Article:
How to Buy Mandevilla Vine


The large white, pink or red flowers of the mandevilla, sometimes called the rose dipladenia, appear atop the emerald green leaves in lots of sunlight. Make sure your garden location or container has fertile, well-draining soil that isn't alkaline in pH. In hot summer regions, ensure it gets a little shade in the heat of midday. It will return year after year in U.S. Department of Agriculture hardiness zones 9 and warmer.

Step 1

Buy the vine in late spring, about the time of your area's last expected spring frost date. If there is an indoor greenhouse or house plant area, the vendor might have new potted mandevilla plants from April until mid-summer.

Step 2

Look for robust, staked mandevilla plants at the nursery. Most often they'll be in 3-gallon black plastic pots, with a diameter or 10 to 14 inches. Smaller-size plant pots are OK, but will take a little longer for the smaller vines to grow large; they typically cost less, too.

Step 3

Look at the leaf undersides, noting any problem insects like scale or mealybug. Don't buy a plant with resident pests.

Step 4

Evaluate the plants before buying. Note which has the best-colored leaves and amount of vigorous new twining tendril tips. Look for roots pushing out of the container's drainage holes. Roots emerging indicates an over-crowded root system. It also may lead to the plant wilting prematurely because there's not enough soil in the container for the roots.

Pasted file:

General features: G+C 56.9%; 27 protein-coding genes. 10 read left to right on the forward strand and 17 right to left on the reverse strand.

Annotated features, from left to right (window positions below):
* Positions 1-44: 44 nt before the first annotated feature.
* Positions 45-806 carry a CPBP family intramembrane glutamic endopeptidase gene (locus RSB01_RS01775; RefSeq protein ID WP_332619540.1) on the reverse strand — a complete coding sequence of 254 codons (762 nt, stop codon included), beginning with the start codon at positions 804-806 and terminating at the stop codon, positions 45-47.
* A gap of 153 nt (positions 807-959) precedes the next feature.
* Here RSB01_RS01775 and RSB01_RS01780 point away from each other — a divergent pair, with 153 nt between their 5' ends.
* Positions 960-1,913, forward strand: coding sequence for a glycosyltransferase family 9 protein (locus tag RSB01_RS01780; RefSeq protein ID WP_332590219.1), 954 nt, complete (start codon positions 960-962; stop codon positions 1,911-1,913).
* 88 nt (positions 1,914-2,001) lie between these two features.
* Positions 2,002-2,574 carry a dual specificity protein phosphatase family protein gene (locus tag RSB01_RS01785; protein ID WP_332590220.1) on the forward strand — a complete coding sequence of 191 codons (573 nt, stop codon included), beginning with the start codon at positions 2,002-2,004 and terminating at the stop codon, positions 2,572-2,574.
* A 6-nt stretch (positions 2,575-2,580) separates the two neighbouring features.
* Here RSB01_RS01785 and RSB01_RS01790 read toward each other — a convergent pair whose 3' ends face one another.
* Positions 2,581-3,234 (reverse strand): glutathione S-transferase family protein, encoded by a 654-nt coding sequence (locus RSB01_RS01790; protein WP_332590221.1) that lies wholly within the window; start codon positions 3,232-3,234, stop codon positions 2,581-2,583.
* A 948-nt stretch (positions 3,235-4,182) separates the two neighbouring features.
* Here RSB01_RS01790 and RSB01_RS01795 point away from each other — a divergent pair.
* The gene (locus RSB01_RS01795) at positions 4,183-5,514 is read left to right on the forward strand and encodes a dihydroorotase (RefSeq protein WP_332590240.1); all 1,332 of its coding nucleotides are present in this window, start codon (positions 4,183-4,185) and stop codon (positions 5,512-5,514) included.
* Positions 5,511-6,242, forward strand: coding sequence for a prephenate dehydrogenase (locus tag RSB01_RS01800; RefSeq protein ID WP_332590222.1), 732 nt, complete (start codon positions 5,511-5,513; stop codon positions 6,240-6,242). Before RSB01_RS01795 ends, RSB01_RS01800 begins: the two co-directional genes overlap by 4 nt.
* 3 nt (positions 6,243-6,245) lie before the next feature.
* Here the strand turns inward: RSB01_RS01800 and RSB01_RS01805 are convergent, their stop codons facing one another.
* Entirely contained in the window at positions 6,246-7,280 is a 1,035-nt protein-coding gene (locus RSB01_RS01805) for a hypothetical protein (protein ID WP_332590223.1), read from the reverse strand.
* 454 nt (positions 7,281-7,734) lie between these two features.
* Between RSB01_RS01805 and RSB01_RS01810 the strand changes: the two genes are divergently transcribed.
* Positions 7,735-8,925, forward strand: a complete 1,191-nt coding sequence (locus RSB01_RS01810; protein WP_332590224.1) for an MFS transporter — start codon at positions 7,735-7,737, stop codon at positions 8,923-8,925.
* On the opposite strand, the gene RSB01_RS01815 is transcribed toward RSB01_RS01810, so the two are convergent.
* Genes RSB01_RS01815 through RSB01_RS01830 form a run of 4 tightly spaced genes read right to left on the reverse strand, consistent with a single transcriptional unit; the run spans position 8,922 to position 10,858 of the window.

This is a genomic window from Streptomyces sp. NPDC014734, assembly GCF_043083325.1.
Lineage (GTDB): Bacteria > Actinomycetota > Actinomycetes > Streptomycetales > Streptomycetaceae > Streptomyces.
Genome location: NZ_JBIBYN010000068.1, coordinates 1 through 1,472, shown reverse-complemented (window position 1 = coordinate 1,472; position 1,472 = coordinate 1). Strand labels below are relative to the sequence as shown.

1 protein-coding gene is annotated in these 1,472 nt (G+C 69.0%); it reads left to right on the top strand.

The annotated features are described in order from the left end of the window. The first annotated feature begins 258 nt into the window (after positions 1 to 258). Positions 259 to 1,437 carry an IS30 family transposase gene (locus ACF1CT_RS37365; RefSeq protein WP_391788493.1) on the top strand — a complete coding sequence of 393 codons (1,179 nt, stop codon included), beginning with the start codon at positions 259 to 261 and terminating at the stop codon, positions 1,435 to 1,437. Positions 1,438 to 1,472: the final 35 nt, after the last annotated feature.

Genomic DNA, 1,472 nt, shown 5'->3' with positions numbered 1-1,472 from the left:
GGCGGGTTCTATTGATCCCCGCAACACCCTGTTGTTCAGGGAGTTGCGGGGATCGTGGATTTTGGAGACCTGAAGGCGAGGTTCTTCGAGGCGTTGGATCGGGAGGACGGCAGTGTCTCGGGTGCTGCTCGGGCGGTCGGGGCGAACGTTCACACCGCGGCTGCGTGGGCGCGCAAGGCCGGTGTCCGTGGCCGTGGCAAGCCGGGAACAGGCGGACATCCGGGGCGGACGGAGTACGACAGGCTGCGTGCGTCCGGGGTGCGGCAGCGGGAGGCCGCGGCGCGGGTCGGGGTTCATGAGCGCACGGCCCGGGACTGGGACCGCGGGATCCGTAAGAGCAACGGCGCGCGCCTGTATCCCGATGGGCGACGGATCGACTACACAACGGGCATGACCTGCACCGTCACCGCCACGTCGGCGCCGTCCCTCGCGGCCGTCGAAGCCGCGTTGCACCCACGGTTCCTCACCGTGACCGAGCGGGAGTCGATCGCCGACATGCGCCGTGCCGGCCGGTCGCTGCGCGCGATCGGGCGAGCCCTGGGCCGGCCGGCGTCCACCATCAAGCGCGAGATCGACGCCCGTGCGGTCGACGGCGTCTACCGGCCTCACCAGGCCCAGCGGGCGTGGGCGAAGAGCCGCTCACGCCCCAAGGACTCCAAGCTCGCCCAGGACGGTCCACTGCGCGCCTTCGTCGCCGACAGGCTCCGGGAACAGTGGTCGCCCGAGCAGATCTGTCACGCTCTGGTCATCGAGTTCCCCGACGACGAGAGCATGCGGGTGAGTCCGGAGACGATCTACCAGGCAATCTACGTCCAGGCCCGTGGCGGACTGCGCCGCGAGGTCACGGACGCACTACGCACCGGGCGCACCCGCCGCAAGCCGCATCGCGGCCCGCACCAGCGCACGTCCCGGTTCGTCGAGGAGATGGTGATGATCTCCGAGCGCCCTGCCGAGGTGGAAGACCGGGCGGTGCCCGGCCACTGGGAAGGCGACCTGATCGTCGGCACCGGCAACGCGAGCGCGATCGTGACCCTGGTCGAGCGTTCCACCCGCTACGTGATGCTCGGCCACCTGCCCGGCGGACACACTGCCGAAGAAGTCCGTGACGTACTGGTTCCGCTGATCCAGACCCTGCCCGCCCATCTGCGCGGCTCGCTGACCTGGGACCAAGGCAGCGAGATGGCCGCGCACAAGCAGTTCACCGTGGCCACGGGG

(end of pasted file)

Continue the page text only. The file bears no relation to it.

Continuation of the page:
Step 5

Lift the selected mandevilla by the rim or bottom of the container only. Never carry it by the trellis or stems, as it will break and drop to the ground.

Step 6

Ask for a paper sleeve or snug box to transport the plant home. These prevent stem or leaf breakage on the car ride home as well as it tipping over when you make a sharp turn in the car. It also prevents soil from trickling out of the container's holes and staining upholstery and dirtying floor mats.

Tips and Warnings

  • The white sap of the vines should not get into the mouth of eyes or children. Wash your hands after any stem pruning or clipping of flowers or leaves.


  • Clemson University: Vines
  • Clemson University: Mandevilla
  • Floridata: Mandevilla
  • North Carolina State: Poisonous Plants of North Carolina
Keywords: tropical flowering vines, dipladenia, mandevilla

About this Author

James Burghardt has written for "The Public Garden," "Docent Educator," nonprofit newsletters and for horticultural databases, becoming a full-time writer in 2008. He's gardened and worked professionally at public and private gardens in Colorado, Florida, Minnesota, New York, North Carolina and Pennsylvania. He has written articles for eHow and GardenGuides.